For people who have chosen to live in the City That Never Sleeps, we sure do complain about it a lot. Whatever the reason – not enough time in the day, nightmares, construction workers with jackhammers at 6 a.m., partners snoring like grizzly bears, working late – we love to lament our lack of sleep.
In New York, sleeplessness is almost a source of pride – it means you’re gritty, tough, important. It ups your credibility as a Real New Yorker, someone who doesn’t scream at the sight of Twinkie-sized cockroaches nor $20 cocktails.
"There’s a reason why people live in New York, right?" said Manoush Zomorodi, host of New York public radio station WNYC’s show New Tech City. "They like things to be busy and active."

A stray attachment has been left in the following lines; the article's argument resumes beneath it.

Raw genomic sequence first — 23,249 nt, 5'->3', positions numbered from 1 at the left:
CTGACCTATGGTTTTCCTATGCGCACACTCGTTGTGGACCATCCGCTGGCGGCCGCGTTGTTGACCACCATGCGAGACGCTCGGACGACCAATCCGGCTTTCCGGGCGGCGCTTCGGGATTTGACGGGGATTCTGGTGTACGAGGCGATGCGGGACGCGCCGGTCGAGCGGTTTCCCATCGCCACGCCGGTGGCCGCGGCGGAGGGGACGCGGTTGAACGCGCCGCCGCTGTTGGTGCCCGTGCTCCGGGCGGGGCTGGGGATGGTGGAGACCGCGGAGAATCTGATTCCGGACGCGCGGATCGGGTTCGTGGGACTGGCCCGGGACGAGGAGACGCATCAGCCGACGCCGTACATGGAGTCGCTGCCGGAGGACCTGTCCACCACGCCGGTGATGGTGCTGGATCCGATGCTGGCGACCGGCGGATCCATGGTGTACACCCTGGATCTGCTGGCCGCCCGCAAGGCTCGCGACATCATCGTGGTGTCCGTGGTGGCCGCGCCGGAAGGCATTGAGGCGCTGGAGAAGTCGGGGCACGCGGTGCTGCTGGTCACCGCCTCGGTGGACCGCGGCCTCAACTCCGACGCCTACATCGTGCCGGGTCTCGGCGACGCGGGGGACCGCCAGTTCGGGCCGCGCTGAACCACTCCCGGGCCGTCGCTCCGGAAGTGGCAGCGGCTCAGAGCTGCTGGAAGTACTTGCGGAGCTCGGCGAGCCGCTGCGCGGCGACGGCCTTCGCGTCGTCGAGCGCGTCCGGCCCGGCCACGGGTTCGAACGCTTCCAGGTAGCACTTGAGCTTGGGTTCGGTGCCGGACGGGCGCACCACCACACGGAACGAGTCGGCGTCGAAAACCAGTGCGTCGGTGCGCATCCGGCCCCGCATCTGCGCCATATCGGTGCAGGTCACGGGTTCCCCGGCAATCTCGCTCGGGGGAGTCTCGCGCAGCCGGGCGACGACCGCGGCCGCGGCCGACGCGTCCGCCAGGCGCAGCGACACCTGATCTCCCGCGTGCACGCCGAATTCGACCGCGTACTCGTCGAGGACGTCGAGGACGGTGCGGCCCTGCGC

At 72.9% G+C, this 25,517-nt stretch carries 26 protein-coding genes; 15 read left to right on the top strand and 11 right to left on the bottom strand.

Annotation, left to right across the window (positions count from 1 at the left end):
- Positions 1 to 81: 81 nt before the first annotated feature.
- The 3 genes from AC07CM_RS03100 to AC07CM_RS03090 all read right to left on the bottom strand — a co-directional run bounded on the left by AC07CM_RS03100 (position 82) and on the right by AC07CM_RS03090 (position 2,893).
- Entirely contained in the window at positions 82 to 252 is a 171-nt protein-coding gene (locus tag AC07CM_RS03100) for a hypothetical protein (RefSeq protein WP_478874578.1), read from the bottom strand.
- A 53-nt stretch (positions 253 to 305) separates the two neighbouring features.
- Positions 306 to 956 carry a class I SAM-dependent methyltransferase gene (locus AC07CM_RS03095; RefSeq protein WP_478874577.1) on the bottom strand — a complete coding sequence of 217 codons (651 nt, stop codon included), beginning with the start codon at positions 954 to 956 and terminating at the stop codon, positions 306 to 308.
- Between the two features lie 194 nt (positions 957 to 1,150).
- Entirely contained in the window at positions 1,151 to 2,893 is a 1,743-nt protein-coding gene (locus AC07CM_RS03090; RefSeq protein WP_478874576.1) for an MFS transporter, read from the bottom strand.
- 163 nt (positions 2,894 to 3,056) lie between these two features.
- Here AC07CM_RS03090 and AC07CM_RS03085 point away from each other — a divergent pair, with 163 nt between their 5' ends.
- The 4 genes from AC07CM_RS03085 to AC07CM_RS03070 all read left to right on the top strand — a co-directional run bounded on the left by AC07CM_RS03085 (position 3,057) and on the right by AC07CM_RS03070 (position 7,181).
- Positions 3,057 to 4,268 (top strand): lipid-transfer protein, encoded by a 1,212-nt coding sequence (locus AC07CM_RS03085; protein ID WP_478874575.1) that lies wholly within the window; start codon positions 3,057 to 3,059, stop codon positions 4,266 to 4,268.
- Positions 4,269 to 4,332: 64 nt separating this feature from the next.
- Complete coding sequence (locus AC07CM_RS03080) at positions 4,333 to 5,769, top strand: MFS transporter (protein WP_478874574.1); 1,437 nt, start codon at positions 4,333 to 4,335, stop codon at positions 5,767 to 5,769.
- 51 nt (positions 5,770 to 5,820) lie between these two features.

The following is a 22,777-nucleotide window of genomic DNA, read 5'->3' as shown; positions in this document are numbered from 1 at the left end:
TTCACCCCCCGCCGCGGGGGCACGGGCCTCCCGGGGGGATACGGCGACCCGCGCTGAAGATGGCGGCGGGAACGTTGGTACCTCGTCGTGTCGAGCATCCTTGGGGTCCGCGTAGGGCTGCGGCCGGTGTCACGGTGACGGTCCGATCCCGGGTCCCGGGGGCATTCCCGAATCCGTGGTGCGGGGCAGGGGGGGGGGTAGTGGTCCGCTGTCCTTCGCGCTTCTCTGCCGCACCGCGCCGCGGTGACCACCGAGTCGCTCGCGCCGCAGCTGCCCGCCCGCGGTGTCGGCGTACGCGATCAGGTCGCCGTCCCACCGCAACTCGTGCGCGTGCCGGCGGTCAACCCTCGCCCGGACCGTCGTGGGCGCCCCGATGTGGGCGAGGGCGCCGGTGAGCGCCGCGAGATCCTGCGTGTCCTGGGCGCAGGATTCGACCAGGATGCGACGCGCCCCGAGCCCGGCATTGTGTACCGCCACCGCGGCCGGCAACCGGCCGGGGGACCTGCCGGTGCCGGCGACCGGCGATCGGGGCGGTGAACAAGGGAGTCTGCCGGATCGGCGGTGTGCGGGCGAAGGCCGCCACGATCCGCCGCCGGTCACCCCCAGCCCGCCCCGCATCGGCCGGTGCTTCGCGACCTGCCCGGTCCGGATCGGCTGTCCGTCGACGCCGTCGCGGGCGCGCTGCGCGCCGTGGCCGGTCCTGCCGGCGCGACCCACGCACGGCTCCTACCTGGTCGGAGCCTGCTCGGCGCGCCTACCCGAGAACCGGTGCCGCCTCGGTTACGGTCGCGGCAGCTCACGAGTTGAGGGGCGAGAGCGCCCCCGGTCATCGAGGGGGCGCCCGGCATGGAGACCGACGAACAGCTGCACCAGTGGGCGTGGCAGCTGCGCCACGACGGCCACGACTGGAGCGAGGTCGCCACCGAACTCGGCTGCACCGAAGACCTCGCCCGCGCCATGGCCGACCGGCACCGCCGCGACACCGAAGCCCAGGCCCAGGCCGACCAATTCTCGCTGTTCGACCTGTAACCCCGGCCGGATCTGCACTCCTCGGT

But we may not be as sleep deprived as we think. In April, WNYC launched the Clock Your Sleep project. More than 4,500 people tracked their sleep for a month, logging almost 42,000 nights of zzzs among them. The results are nothing to whine about: Participants averaged seven hours of sleep on weeknights and seven and a half hours on weekends. Compare this to the 40 percent of people nationwide who are getting less than seven hours of nightly sleep, according to a 2013 Gallup poll, and New Yorkers lose some of their grit.
So why do we think we’re not getting enough rest?
“I think it’s about [sleep] quality, and it’s hard to get quality in a place where there’s light everywhere and there’s noise everywhere and there are things to do all the time," said Zomorodi, who is also the leader of team “Digital Detox” for part two of the Clock Your Sleep project.